However, as Feller said, there can sometimes be some other unwanted symptoms, which people should be aware of.

Smith said, for some people, they are experiencing what is known as "head hunger," when the stomach or brain are sending signals of hunger based on environmental factors.

A hungry woman
A woman suffering from hunger pangs. If you feel hungry, dieticians suggest you should eat, but ensuring to eat healthy food. If you feel unwell, see a doctor or dietician (stock image used) Getty Images

These can be caused by increased stress, lack of sleep or many other reasons, and Smith said it is important to start by evaluating your lifestyle to see whether there is anything to be concerned about, either on your own or with the help of a dietician or doctor.

She said: "Don't panic if you notice an increase in your appetite... It's helpful to work with a registered dietitian and your medical doctor to evaluate possible causes of increased hunger.

"A registered dietitian can evaluate the adequacy of your current dietary intake and counsel you on how and when to eat more satiating foods. Your medical doctor can rule out any medical causes of increased appetite including certain conditions or medication side effects."

Depending on what the reason is for increased hunger, there can be different effects from it. If the issue is nutritional, in extreme cases this could lead to malnutrition which will have potential other effects on the body such as fatigue or skin problems.

As a result, the way hunger is dealt with is crucial, and the experts have one main answer: eat.

How To Deal With Hunger

Woman eating a salad
A woman eating a salad. It is important to eat nutritious snacks and respond to your body's need for food (stock image used) Getty Images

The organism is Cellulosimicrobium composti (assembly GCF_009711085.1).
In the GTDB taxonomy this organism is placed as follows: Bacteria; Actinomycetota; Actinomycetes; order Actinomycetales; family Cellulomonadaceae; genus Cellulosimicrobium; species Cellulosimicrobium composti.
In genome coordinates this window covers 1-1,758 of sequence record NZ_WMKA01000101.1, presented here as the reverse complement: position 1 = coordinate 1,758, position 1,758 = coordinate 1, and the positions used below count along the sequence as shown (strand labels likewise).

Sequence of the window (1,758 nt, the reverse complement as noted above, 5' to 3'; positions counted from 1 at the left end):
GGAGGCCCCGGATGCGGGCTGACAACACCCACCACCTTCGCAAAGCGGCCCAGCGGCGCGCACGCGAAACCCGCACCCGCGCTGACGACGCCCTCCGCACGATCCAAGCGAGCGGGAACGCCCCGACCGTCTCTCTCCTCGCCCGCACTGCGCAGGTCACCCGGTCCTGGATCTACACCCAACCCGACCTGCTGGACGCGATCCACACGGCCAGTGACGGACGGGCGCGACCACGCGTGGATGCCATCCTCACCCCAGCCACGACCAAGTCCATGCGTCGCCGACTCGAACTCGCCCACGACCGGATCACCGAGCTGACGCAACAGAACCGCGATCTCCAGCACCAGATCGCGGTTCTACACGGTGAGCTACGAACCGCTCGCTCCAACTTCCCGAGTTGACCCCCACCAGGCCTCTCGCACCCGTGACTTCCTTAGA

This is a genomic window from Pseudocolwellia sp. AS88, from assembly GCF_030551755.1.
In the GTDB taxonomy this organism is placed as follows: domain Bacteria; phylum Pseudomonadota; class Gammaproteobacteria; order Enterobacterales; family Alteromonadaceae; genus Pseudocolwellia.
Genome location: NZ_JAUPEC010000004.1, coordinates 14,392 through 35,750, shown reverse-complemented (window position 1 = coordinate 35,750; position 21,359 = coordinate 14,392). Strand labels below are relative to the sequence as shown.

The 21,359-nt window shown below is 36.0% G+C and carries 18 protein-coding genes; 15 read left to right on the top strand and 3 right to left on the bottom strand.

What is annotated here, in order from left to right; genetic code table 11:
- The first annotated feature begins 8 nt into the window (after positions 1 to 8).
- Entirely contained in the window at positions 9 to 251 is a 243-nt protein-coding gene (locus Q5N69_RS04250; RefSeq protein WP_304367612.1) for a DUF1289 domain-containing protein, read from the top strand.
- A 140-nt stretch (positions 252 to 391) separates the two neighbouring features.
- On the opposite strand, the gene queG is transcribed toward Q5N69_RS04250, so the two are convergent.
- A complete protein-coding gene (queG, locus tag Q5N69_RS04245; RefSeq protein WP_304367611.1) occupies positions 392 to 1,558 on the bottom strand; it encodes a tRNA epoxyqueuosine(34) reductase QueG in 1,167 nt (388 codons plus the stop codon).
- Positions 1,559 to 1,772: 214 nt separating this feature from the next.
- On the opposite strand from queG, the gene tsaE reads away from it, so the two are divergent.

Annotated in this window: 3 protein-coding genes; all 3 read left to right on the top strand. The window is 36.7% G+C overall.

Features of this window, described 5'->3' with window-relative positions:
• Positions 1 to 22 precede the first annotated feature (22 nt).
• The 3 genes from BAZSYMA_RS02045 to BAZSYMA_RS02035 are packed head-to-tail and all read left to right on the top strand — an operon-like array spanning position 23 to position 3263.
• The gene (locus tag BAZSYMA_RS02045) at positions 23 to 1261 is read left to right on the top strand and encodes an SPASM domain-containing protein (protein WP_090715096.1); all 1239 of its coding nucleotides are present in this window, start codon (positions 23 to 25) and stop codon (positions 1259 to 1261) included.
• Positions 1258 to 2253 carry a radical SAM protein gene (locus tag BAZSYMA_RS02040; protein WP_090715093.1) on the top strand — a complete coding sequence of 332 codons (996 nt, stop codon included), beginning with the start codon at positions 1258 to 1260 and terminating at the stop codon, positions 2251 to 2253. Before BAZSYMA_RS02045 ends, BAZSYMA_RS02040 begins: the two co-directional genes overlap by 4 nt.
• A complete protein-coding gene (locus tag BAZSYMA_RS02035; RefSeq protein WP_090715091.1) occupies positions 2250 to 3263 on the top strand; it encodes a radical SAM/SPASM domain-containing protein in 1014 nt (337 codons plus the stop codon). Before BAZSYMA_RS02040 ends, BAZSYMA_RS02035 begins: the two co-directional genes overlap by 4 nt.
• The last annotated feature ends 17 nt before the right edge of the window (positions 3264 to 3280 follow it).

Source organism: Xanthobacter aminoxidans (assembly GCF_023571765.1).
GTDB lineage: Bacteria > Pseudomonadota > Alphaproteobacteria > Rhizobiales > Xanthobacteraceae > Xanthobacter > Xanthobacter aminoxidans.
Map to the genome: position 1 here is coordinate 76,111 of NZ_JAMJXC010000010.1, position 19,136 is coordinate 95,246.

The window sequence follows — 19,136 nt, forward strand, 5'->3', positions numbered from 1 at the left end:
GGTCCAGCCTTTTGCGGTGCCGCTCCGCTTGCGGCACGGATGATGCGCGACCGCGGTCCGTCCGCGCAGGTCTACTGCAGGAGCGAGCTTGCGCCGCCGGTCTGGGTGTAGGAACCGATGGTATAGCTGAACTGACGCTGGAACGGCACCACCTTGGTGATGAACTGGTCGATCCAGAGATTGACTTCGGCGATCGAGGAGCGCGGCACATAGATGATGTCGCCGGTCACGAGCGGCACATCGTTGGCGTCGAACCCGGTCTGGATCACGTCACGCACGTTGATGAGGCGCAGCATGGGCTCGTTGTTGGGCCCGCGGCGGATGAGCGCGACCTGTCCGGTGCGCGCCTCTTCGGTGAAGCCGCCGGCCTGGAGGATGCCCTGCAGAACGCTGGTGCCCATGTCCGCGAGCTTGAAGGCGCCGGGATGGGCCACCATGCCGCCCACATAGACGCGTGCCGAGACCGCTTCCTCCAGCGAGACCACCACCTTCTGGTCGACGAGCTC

Dealing with increased hunger mainly depends on what the reason for increased hunger is, but one particular suggestion from the experts is to respond to your body's call for more food, making sure to keep it nutritious.

Feller said if there is nothing else concerning going on, the best thing to do is "honor the hunger by eating," while Smith suggested seeking nutritional advice from a dietician to help make sure you are eating the right foods.

She said: "Its important not to ignore signals of hunger – if your stomach is indicating the need for additional food, its important you listen. Your body may need certain nutrients. Additionally, ignoring hunger may actually lead you to overindulge in the end."

Of course, making sure you eat a balanced diet is the best response to hunger, and using apps like MyPlate.gov or diet trackers can be good ways to work out what your body may be craving, according to Banna.

She said: "It's ok to feel hungry sometimes, and good to respond to feelings of hunger with nutritious food."

Overall, the experts say increased hunger does not have to be a scary thing, but taking control over your diet is crucial, and flagging any other concerning signs with a doctor or dietician.